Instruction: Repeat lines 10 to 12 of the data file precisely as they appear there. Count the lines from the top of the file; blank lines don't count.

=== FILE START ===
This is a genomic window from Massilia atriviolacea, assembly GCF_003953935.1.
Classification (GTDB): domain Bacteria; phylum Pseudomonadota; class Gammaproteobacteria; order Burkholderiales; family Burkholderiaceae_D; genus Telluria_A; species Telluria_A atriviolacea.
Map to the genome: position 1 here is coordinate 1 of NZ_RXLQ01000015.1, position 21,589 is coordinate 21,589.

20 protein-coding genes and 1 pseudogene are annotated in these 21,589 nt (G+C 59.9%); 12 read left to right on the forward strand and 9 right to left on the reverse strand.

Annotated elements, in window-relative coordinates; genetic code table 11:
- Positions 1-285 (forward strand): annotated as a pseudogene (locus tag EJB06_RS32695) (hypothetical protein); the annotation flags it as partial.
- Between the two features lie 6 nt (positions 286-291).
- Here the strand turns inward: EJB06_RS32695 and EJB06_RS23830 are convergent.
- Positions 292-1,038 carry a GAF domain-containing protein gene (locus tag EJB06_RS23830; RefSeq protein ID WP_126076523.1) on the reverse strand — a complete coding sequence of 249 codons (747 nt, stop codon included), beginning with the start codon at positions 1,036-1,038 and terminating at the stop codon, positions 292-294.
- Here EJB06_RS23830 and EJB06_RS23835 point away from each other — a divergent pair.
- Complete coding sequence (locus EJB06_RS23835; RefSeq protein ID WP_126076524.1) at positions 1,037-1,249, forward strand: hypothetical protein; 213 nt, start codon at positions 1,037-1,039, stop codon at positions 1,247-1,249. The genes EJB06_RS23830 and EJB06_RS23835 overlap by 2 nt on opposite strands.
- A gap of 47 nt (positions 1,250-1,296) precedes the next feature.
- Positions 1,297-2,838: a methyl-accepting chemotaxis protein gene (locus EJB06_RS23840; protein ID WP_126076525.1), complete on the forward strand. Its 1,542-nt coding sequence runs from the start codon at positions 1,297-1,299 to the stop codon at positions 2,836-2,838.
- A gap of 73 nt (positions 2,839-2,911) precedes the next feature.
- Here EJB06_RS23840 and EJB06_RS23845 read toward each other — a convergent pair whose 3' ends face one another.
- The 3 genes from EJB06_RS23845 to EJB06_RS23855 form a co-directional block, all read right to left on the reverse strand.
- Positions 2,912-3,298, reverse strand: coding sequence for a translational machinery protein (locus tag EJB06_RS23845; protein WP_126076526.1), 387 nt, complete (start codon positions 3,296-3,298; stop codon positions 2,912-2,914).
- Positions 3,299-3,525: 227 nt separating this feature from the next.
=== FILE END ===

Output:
- Here EJB06_RS23830 and EJB06_RS23835 point away from each other — a divergent pair.
- Complete coding sequence (locus EJB06_RS23835; RefSeq protein ID WP_126076524.1) at positions 1,037-1,249, forward strand: hypothetical protein; 213 nt, start codon at positions 1,037-1,039, stop codon at positions 1,247-1,249. The genes EJB06_RS23830 and EJB06_RS23835 overlap by 2 nt on opposite strands.
- A gap of 47 nt (positions 1,250-1,296) precedes the next feature.